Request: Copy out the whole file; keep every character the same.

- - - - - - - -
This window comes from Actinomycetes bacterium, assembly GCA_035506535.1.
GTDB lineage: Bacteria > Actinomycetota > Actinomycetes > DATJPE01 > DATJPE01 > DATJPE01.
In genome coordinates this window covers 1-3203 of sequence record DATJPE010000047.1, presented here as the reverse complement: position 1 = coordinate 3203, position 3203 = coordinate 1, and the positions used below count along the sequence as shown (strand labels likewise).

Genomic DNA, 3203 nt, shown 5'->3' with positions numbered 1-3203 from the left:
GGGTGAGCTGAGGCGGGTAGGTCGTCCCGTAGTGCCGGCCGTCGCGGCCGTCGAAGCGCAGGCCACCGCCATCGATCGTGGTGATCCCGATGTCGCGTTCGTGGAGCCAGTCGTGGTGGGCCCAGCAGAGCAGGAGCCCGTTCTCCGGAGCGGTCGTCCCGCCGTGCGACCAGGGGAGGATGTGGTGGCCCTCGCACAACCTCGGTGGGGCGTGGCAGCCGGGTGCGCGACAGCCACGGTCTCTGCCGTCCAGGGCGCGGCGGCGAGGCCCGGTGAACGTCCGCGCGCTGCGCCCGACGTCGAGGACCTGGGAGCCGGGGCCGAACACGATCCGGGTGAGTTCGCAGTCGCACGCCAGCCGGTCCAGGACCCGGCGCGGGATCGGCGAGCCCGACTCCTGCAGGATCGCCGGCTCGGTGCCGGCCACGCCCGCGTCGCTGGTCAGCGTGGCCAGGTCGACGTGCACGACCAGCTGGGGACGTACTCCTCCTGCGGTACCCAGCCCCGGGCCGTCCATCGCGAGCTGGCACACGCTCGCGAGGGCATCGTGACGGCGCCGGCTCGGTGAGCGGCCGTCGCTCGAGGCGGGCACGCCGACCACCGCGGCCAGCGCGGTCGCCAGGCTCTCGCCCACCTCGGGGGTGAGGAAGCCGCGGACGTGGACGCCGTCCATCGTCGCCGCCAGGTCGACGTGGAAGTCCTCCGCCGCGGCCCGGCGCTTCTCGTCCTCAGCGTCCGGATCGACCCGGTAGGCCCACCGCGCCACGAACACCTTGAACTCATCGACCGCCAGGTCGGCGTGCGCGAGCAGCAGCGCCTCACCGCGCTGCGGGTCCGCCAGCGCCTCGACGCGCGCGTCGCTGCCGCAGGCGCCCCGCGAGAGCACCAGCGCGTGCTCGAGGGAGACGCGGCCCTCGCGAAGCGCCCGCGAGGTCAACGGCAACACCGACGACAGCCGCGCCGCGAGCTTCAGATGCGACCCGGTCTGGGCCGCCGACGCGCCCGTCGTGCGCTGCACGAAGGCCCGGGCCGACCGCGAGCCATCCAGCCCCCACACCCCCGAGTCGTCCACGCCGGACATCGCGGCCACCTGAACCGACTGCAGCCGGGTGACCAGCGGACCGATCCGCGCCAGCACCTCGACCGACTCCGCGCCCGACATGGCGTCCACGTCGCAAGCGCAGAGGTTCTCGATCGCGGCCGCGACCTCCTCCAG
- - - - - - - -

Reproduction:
This window comes from Actinomycetes bacterium, assembly GCA_035506535.1.
GTDB lineage: Bacteria > Actinomycetota > Actinomycetes > DATJPE01 > DATJPE01 > DATJPE01.
In genome coordinates this window covers 1-3203 of sequence record DATJPE010000047.1, presented here as the reverse complement: position 1 = coordinate 3203, position 3203 = coordinate 1, and the positions used below count along the sequence as shown (strand labels likewise).

Genomic DNA, 3203 nt, shown 5'->3' with positions numbered 1-3203 from the left:
GGGTGAGCTGAGGCGGGTAGGTCGTCCCGTAGTGCCGGCCGTCGCGGCCGTCGAAGCGCAGGCCACCGCCATCGATCGTGGTGATCCCGATGTCGCGTTCGTGGAGCCAGTCGTGGTGGGCCCAGCAGAGCAGGAGCCCGTTCTCCGGAGCGGTCGTCCCGCCGTGCGACCAGGGGAGGATGTGGTGGCCCTCGCACAACCTCGGTGGGGCGTGGCAGCCGGGTGCGCGACAGCCACGGTCTCTGCCGTCCAGGGCGCGGCGGCGAGGCCCGGTGAACGTCCGCGCGCTGCGCCCGACGTCGAGGACCTGGGAGCCGGGGCCGAACACGATCCGGGTGAGTTCGCAGTCGCACGCCAGCCGGTCCAGGACCCGGCGCGGGATCGGCGAGCCCGACTCCTGCAGGATCGCCGGCTCGGTGCCGGCCACGCCCGCGTCGCTGGTCAGCGTGGCCAGGTCGACGTGCACGACCAGCTGGGGACGTACTCCTCCTGCGGTACCCAGCCCCGGGCCGTCCATCGCGAGCTGGCACACGCTCGCGAGGGCATCGTGACGGCGCCGGCTCGGTGAGCGGCCGTCGCTCGAGGCGGGCACGCCGACCACCGCGGCCAGCGCGGTCGCCAGGCTCTCGCCCACCTCGGGGGTGAGGAAGCCGCGGACGTGGACGCCGTCCATCGTCGCCGCCAGGTCGACGTGGAAGTCCTCCGCCGCGGCCCGGCGCTTCTCGTCCTCAGCGTCCGGATCGACCCGGTAGGCCCACCGCGCCACGAACACCTTGAACTCATCGACCGCCAGGTCGGCGTGCGCGAGCAGCAGCGCCTCACCGCGCTGCGGGTCCGCCAGCGCCTCGACGCGCGCGTCGCTGCCGCAGGCGCCCCGCGAGAGCACCAGCGCGTGCTCGAGGGAGACGCGGCCCTCGCGAAGCGCCCGCGAGGTCAACGGCAACACCGACGACAGCCGCGCCGCGAGCTTCAGATGCGACCCGGTCTGGGCCGCCGACGCGCCCGTCGTGCGCTGCACGAAGGCCCGGGCCGACCGCGAGCCATCCAGCCCCCACACCCCCGAGTCGTCCACGCCGGACATCGCGGCCACCTGAACCGACTGCAGCCGGGTGACCAGCGGACCGATCCGCGCCAGCACCTCGACCGACTCCGCGCCCGACATGGCGTCCACGTCGCAAGCGCAGAGGTTCTCGATCGCGGCCGCGACCTCCTCCAG